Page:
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The price of labor's lesser evilism

By Darrin Hoop, UFCW Local 1105 | October 29, 2004 | Page 11

GEORGE BUSH has been as pro-business and anti-union as any president in U.S. history. He's passed tax cuts for the rich, banned any possible airline strikes, denied overtime pay for millions of workers, banned unions in the Department of Homeland Security, and used the Taft-Hartley Act against the International Longshore and Warehouse Union (ILWU).

But on November 2, the labor movement must ask: Is John Kerry a real alternative to Bush? Are the Democrats really friends of labor?

Kerry's record alone should raise serious questions. He voted for NAFTA, welfare "reform," the No Child Left Behind Act and the war in Iraq, and he has said nothing about abolishing the anti-labor Taft-Hartley Act.

More importantly, the history of the Democrats shows that they don't deserve the "friends of labor" label.

Consider President Franklin Roosevelt, who cemented labor's ties to the Democrats in the 1930s. As he himself said, "I am the best friend the profit system ever had." He granted some social reforms--including the right for workers to join unions--in the hope of preventing working-class rebellion.

Yet according to the American Civil Liberties Union, in the first six months of Roosevelt's "New Deal," at least 15 strikers were killed and 200 injured. Hundreds were arrested, 40 anti-union injunctions were issued and troops were sent to crush at least six strikes. In 1934, some 52 strikers were murdered by forces hired by the government or private companies. In 1935, 20 state militias, most controlled by Democratic governors, were called out against strikers in 73 disputes.

What's more, Roosevelt's jobs programs never provided jobs for more than 25 percent of the unemployed. Both Roosevelt and his successor, Harry Truman, tried to get Congress to give the president the power to draft into the armed forces any workers who struck against government-controlled workplaces.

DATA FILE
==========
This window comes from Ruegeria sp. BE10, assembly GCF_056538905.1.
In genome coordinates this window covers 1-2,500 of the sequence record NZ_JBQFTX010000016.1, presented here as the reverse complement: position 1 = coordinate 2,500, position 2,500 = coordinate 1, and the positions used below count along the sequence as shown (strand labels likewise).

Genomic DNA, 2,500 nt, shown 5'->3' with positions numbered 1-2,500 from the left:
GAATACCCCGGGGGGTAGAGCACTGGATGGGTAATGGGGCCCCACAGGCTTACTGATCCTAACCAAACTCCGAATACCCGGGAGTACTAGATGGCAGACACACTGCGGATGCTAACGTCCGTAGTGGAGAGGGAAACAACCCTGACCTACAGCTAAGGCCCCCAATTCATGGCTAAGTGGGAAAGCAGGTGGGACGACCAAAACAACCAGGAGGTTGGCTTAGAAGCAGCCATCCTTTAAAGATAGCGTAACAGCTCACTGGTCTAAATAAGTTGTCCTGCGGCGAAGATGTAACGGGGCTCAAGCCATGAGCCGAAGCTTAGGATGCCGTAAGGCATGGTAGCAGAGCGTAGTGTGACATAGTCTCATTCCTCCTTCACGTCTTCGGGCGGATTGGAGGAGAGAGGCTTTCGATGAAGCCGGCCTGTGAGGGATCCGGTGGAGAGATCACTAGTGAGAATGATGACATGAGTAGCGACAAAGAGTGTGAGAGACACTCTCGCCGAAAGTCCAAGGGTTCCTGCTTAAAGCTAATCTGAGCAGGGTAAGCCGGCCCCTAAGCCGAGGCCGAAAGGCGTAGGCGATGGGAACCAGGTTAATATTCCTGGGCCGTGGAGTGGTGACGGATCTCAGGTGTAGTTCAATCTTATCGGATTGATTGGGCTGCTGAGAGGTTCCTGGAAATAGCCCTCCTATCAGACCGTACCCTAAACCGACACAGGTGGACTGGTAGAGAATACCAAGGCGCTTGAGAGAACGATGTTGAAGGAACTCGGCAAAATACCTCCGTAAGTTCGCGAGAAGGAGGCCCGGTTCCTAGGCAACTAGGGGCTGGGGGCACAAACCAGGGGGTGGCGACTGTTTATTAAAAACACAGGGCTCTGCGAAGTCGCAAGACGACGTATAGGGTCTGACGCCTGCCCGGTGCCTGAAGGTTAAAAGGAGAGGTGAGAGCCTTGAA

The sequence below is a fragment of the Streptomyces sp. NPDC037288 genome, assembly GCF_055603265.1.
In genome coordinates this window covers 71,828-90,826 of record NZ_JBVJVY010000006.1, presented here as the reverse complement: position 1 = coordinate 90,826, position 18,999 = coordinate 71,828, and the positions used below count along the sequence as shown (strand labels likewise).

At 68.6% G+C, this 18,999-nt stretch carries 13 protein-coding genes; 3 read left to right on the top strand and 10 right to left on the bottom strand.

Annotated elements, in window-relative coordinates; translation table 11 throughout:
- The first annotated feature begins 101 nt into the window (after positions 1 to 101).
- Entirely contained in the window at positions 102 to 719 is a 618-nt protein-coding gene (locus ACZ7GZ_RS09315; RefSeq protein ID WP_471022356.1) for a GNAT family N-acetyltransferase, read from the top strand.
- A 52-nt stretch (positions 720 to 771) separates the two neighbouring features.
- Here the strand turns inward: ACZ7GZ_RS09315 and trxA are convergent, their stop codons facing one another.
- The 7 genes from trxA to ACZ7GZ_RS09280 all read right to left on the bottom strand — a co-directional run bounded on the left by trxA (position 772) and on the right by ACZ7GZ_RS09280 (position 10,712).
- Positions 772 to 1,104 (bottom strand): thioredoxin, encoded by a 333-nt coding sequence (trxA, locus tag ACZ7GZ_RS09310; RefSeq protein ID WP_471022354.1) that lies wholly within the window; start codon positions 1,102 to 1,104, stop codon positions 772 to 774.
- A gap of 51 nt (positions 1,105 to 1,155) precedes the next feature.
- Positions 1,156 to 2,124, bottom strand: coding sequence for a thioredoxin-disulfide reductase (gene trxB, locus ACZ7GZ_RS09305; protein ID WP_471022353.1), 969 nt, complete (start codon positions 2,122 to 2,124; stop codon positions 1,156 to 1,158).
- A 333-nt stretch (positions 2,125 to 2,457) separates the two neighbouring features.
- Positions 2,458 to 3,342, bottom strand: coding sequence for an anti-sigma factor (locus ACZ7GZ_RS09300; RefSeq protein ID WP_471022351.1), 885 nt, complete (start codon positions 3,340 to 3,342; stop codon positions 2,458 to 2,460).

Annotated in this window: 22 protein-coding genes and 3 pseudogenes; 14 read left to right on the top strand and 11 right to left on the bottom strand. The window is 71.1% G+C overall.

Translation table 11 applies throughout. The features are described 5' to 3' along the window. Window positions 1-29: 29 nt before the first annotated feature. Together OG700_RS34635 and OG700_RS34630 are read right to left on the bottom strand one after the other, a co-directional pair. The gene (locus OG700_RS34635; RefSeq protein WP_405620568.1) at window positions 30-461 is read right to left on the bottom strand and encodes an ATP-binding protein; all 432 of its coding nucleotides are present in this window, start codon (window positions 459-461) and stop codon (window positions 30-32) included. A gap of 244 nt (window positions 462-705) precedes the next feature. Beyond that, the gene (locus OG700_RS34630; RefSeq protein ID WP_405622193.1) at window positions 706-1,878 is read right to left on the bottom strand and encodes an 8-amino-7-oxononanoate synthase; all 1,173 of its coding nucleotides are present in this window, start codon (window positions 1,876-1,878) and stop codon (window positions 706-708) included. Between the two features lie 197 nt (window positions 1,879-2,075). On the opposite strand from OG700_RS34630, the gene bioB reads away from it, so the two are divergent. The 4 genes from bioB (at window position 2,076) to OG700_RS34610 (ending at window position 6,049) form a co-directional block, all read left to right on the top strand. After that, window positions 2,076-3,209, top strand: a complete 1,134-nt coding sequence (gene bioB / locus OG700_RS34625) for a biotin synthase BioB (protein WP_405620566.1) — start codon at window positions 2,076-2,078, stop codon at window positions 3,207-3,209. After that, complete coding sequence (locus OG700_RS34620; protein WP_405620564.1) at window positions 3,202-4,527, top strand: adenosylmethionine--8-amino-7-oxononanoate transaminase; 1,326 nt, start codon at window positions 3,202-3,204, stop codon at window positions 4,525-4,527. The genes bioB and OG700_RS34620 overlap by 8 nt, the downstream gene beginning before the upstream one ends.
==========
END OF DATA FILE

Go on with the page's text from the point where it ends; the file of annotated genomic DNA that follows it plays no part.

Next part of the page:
The Taft-Hartley Act was passed in June of 1947 over Truman's veto. It called for an 80-day cooling-off period where no strikes or slowdowns were permitted or fines and/or jail time were levied. The law banned "secondary boycotts"--that is, sympathy strikes--making solidarity illegal. International union officials were required to sign affidavits stating they weren't members of the Communist Party.

Truman used Taft-Hartley 12 times in its first year. Then, in the 1948 presidential election, he campaigned to repeal it. But after the labor movement provided the key margin of victory, he used it nearly 50 more times in the next three years.

Before Bush used Taft-Hartley against the ILWU in 2002, President Jimmy Carter was the last one to use it--unsuccessfully--against coal miners in the late 1970s. The Clinton administration used a similar anti-union law, the Railway Labor Act, 14 times to ban potential railroad and airline strikes, including a 1997 walkout by pilots at American Airlines.

While the rhetoric of the Democrats is pro-labor, history shows a bipartisan class war. Labor's strategy of "partnership" with the Democrats and Corporate America has been a disaster.

When Service Employees International Union (SEIU) President Andy Stern recently called the Democrats, "a hollow party," he correctly identified the problem. Unfortunately, SEIU and the rest of labor have fallen in line behind Kerry to the tune of tens of millions of dollars.

In this election, Ralph Nader is the only legitimate pro-worker and anti-corporate candidate--and he calls for the repeal of Taft-Hartley.

In addition to backing Nader, labor would be better off looking to the radicalism of the 1930s for answers on how to rebuild our movement. Then, millions of workers united to build the mass industrial unions in spite of the efforts of the two parties, business, the courts, the cops and the National Guard to smash the union drives.

It was workers' direct action--not Roosevelt and the Democrats--that built the unions in the 1930s. Learning from this history will be key to politically arming the labor movement to move forward no matter who wins on November 2.

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